Kochi has unique problems in setting up a sewage system

A permanent solution to the problem of treating and disposing sewage eludes Kochi. The civic administration and planners are exploring various methods to set up a sewage disposal system that can address the city’s present and future needs.

One among these methods is a septage pipeline network that brings toilet waste from the entire city to a central plant for processing. To put in such a system, pipes will have to be placed along an incline to small plants in different parts of the city, from where the septage would be pumped to a central plant. Here, the waste could be broken down and released after treatment.

Only about five per cent of the city now has septage pipes linked to a processing plant, said K.J. Sohan, chairman of the Town Planning committee of the Kochi Corporation. Funds have been made available to link another 20 per cent of the city to treatment plants, he said.

A few town planners believe that linking the whole city to a central plant could be an uphill task. Dividing the city into several zones and setting up treatment plants in each of these would be more suitable for the city, said V. Gopalakrishna Pillai, chief town planner, Greater Cochin Development Authority. Two or three divisions could be clubbed together and one treatment plant could be set up for the area.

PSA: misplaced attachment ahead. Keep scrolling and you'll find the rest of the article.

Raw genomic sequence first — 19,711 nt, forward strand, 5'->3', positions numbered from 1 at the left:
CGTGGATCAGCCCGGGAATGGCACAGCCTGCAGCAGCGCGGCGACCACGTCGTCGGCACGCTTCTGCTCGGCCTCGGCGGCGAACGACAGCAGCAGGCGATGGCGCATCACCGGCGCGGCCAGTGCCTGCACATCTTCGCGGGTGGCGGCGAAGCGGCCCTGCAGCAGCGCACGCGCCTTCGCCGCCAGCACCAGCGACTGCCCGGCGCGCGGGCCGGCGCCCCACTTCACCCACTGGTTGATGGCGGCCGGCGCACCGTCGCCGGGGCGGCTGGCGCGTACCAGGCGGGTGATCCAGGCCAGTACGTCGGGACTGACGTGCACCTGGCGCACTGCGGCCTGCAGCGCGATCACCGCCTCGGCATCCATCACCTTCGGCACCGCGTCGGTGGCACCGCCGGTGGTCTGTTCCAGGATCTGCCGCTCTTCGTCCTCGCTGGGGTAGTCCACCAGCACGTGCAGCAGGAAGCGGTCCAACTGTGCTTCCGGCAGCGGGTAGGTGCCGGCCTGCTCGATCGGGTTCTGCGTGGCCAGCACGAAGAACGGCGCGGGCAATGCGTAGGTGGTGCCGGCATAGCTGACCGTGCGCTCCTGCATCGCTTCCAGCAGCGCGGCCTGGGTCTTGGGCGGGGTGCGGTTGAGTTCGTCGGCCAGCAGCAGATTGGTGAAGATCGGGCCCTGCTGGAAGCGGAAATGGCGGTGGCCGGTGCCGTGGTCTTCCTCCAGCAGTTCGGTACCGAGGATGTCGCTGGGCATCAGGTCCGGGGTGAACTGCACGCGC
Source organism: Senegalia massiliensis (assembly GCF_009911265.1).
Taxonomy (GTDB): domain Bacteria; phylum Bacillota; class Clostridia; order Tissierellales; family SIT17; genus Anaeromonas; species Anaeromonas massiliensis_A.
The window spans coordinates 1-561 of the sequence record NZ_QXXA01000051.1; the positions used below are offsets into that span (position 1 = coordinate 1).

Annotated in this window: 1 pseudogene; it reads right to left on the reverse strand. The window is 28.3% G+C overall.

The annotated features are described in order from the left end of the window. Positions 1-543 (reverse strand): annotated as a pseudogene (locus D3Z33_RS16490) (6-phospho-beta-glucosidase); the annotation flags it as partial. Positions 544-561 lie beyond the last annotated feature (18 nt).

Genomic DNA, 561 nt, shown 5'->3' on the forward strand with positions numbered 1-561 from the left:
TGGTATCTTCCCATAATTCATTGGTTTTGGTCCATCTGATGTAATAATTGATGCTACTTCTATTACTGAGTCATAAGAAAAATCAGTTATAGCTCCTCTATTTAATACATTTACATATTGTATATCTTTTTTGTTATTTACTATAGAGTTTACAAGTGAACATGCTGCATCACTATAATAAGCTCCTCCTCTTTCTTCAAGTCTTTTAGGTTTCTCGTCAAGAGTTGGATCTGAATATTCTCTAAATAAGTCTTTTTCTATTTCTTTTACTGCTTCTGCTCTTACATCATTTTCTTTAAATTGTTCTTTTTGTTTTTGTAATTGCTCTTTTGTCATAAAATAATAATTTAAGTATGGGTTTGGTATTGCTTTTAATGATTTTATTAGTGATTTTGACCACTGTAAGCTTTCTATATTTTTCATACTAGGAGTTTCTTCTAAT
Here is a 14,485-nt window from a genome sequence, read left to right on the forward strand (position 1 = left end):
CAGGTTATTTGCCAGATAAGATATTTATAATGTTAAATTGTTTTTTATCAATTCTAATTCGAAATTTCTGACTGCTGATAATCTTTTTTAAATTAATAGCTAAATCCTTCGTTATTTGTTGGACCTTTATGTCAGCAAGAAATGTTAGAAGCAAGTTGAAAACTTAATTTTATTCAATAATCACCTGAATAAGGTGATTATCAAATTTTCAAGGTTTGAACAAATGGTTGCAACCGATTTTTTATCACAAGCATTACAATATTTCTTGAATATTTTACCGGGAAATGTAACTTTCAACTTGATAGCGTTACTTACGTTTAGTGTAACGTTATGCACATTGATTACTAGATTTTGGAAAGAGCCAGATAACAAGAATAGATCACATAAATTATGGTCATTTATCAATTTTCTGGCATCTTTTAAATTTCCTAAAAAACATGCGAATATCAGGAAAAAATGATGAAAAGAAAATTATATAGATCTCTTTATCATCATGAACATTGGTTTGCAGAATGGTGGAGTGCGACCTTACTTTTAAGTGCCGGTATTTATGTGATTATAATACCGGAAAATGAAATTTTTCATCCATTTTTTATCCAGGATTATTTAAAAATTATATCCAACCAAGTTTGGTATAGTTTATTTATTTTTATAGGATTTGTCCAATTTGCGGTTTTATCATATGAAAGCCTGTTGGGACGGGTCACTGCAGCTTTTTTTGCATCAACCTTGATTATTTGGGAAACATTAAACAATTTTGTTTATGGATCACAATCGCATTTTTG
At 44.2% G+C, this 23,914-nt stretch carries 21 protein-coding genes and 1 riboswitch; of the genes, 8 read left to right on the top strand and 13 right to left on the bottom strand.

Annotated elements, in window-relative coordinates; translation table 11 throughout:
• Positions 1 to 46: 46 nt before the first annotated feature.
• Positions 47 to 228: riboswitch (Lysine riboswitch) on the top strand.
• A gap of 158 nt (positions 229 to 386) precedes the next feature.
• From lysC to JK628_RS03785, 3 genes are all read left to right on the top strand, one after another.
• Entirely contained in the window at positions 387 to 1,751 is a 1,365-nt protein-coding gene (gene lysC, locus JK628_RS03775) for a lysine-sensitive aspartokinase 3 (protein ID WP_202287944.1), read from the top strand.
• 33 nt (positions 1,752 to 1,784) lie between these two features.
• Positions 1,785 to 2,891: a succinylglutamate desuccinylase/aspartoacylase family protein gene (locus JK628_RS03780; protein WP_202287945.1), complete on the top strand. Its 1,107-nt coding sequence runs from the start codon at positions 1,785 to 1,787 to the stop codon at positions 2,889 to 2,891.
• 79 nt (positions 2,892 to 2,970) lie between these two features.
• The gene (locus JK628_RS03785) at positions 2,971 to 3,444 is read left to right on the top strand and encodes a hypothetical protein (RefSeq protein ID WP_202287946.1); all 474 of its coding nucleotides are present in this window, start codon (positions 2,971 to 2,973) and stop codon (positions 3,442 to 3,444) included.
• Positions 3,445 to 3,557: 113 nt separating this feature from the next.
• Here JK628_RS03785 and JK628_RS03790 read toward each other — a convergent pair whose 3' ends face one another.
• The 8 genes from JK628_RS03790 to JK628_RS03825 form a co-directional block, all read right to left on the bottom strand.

These plants should be built without inconveniencing the public and buffer zones should be put in place to ensure this, he said. Mr. Pillai cited the example of an existing treatment plant that caters to the Marine Drive stretch.

The topography of the city, its high water table, canals, tides, and heavy rainfall could make it difficult to set up treatment plants in low-lying regions of the city, according to experts.

Meanwhile, two sewage treatment plants are being planned in the city. A plant has been proposed in land owned by the Cochin Port Trust. There are also proposals to convert an old Kerala Water Authority plant at Elamkulam into a sewage treatment plant, said Mr. Sohan.

Toilet waste would have to be collected from households in tanker lorries using suction pumps. The waste would be brought to the plants for treatment by road. However, it is still a long way off before these plans materialise.

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